Stonehenge, Microscopic Plants, and Baboons
This podcast from the Natural Environment Research Council's (NERC) Planet Earth collection looks at why scientists are working with the National Trust to restore the chalk grasslands around Stonehenge; how scientists are using satellites to study microscopic plants; and the etiquette of dining and bullying in baboons.
The National Trust's Landscape Restoration Project began in 2000 with the aim of restoring the region's once vibrant biodiversity. Since the Second World War, much of the chalk grassland has been ploughed up and turned into farmland. The result has been a huge loss in the diversity of plant and animal life. The hope is that the project will help encourage insects back to the area – especially butterflies. Sue Nelson speaks to two people involved in the project to find out more.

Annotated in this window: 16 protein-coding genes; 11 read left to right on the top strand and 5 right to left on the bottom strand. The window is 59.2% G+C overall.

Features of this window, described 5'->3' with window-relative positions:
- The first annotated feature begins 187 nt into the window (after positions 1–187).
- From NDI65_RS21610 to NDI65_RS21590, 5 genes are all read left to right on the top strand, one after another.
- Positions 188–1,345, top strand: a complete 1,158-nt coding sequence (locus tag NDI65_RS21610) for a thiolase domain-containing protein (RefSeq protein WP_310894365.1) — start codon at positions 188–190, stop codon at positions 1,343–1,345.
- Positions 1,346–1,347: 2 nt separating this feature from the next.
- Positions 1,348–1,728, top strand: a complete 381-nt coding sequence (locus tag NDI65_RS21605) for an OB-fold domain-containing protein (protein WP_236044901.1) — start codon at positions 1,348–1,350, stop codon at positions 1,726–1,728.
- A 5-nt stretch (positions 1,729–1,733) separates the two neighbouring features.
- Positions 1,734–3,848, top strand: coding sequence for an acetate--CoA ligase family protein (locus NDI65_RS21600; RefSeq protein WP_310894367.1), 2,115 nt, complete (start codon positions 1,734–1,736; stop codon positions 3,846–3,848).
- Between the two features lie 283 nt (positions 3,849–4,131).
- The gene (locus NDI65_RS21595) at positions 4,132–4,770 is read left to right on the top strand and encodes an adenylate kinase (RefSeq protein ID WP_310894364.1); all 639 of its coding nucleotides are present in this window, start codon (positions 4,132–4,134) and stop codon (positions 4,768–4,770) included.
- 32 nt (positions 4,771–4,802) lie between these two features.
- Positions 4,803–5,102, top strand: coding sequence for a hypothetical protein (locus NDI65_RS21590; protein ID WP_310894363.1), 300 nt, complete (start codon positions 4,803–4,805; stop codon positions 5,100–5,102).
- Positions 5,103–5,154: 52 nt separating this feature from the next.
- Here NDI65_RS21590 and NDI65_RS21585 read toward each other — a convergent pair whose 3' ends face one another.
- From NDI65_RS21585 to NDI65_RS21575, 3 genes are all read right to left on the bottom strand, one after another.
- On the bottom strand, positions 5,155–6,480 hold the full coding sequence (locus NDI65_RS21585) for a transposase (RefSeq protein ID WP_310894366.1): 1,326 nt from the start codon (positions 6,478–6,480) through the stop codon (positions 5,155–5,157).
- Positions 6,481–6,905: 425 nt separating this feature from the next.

The podcast then moves on to a report in which a scientist explains why measuring plankton blooms from space tells scientists much more about how healthy the oceans are than they could find out from close up in a boat.
Finally, the podcast looks at why baboons put friends before family when it comes to dining, and how they are more likely to get bullied if they are a good catch.
A transcript of the recording is provided to assist those who find text-based content more accessible than audio.
This podcast is dated 23 August 2011.
NERC is a part of the Research Councils UK (RCUK) partnership of research councils.
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